Ancient Akrotiri#7 in Best Things To Do in Santorini
This fascinating archaeological site was first discovered in the late 1860s but its buildings date back to earlier than 17th century B.C. This former Minoan outpost, which, according to the Greek Ministry of Culture, is considered one of the most important prehistoric settlements of the Aegean Sea, was once a thriving port town. The city was later destroyed by a massive volcanic eruption, the same one that made Santorini look like it is today. Thanks to years of excavation, enough of the site has been uncovered (only one-third of the site is said to have been excavated) to allow visitors to explore. Here, travelers can look at multi-level buildings, loads of pottery and even drainage systems. What is absent, however, is any sign of its former residences. This has led scientists to believe that Akrotiri's previous inhabitants knew of the eruption and fled the island accordingly.
Most travelers were impressed with Ancient Akrotiri. Visitors strongly recommended securing a guide to take you around the site and explain its rich history. Otherwise, as other travelers who went without a guide noted, you might end up spending your time staring at a bunch of rocks. Some lamented the high entrance fee, especially the extra fee that comes with booking a guide, but those who did said the expense was completely worth understanding Santorini's fascinating history. To get a better glimpse of the frescos and other art found at Ancient Akrotiri, be sure to visit the Museum of Prehistoric Thira.
Ancient Akrotiri is located on the southern end of the island. The site is open April to August from 8 a.m. to 2 p.m. Monday through Sunday and 8 a.m. to 3 p.m. November to March. In September, hours are 8 a.m. to 7 p.m. Admission is 12 euros ($13.40). For 14 euros ($15.64), travelers are admitted to both Ancient Akrotiri and the Museum of Prehistoric Thira. If you're wanting a guided tour, Akrotiri Santorini Guided Tours offers guided tours of the site for 28 euros ($31.38). That price does not include the cost of admission into the attraction. To get to Akrotiri, you can take the KTEL bus from Fira. For more information, check out the Ancient Akrotiri section of the Hellenic Ministry of Culture and Tourism website.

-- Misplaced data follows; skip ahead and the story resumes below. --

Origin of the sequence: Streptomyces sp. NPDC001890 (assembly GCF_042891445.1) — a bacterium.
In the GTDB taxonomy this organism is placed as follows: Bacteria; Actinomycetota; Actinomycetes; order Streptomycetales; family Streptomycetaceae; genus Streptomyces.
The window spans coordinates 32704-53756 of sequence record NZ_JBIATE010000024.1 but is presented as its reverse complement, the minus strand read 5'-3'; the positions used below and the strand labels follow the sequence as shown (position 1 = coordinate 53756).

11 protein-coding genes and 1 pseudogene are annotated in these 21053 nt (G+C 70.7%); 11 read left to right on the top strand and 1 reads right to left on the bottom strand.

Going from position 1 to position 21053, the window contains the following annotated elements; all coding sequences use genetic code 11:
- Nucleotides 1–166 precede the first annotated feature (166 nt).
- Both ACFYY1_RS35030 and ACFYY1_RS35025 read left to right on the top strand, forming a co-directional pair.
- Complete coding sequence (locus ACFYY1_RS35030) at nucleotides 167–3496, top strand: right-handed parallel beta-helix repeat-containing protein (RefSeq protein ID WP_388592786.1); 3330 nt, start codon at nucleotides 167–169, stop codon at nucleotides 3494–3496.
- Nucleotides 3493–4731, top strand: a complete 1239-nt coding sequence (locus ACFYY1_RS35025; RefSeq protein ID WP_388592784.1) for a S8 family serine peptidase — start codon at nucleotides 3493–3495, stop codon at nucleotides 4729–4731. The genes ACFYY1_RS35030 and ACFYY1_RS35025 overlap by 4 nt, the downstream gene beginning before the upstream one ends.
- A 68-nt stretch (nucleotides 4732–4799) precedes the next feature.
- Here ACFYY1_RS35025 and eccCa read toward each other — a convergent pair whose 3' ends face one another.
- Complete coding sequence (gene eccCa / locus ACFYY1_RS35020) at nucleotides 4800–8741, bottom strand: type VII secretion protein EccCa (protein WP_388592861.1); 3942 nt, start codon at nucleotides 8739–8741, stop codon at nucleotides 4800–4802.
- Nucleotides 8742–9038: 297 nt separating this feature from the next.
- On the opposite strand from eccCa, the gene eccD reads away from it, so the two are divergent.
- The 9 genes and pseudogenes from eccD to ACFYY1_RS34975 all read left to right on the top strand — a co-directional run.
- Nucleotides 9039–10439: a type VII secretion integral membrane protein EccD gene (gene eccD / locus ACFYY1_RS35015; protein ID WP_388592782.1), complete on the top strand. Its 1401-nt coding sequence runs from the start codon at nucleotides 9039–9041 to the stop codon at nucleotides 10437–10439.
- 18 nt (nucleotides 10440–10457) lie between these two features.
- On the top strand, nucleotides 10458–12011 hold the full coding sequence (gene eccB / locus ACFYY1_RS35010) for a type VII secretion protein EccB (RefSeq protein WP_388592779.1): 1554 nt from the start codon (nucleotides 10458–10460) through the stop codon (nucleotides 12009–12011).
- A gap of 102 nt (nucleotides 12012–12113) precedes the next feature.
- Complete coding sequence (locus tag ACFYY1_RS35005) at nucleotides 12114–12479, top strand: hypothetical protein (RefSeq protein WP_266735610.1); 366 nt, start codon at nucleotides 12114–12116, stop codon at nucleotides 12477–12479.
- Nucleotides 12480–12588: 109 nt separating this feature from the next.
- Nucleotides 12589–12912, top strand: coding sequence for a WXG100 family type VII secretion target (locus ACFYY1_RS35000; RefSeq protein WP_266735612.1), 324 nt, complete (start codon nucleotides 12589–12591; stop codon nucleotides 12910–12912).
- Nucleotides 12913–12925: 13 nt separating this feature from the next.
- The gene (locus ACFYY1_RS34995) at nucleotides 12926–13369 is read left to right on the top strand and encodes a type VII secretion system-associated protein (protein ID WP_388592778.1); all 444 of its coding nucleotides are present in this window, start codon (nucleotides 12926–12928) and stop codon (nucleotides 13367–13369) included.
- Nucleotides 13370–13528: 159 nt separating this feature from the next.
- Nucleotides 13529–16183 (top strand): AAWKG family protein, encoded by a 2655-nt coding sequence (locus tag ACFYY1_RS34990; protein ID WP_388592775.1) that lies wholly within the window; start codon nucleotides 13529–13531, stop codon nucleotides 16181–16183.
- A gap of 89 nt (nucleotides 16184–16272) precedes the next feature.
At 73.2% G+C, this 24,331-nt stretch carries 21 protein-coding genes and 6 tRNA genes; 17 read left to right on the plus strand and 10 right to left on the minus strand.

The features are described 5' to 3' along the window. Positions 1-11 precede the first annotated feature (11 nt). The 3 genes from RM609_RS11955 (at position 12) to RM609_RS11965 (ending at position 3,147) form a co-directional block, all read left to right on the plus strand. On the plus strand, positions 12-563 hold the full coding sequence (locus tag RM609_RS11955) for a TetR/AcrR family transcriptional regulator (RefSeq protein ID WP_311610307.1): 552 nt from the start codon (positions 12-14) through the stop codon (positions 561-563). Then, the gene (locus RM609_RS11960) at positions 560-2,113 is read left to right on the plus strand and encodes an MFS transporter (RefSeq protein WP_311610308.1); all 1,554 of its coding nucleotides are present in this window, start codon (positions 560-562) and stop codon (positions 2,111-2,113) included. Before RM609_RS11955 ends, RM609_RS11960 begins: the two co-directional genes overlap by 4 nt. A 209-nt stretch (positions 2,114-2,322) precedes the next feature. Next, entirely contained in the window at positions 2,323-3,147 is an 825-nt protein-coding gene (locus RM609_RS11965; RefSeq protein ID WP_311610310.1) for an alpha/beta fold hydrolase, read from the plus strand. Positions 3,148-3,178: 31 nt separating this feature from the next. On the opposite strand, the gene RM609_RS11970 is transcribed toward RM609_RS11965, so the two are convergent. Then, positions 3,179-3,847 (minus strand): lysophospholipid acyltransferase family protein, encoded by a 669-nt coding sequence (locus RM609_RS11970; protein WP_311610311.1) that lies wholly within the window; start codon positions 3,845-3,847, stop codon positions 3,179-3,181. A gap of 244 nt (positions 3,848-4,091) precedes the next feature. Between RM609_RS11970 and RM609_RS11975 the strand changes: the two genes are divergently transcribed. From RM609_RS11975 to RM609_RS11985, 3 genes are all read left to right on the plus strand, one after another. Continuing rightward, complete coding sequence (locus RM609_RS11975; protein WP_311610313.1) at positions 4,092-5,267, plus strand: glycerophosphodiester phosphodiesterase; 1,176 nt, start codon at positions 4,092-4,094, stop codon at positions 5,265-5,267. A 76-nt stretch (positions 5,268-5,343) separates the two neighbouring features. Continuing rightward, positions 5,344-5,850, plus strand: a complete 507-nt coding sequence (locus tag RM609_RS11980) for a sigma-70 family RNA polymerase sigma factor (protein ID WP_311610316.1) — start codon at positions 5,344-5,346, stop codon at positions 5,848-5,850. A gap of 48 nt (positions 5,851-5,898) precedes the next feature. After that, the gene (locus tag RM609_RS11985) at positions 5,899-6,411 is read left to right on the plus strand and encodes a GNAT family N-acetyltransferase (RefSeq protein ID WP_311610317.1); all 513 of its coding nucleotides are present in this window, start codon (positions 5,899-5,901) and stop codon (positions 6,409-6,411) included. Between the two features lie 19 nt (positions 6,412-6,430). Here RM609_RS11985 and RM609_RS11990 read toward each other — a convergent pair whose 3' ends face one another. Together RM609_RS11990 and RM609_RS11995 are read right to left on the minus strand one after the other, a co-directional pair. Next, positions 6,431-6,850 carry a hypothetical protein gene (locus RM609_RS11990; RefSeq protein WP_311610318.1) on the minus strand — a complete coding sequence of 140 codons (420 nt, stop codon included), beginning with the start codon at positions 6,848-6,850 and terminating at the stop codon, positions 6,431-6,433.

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#1 Kamari Beach
Santorini's volcanic history has led to the formation of some of the more unique beaches in the Greek Isles, and Kamari is no exception. Sitting about 4 miles southeast of Fira on the island's east coast, this stretch of black sand is one of the largest in Santorini. The beach is backed by the town of its namesake, a popular resort area where you'll find numerous hotels, restaurants, beachside bars and shops. On the beach, visitors can take advantage of the available lounge chairs and umbrellas.
Travelers enjoyed the clear blue waters of Kamari and suggested planting your feet towards the southern portion of the shore. That's because the views of the imposing Mesa Vouno hill, where you can find Ancient Thira, makes for a picture-perfect Greek beach setting. No matter where you decide to kick back on Kamari Beach, travelers strongly suggest bringing protective footwear. The sand and pebbly terrain can get quite hot with the sun beating down on it, especially after a couple hours, so bring sandals if you're hoping to spend the day on the beach. Some visitors even suggested bringing water shoes, commenting that the underwater terrain at the shore quickly goes from sand to slippery solid rock.
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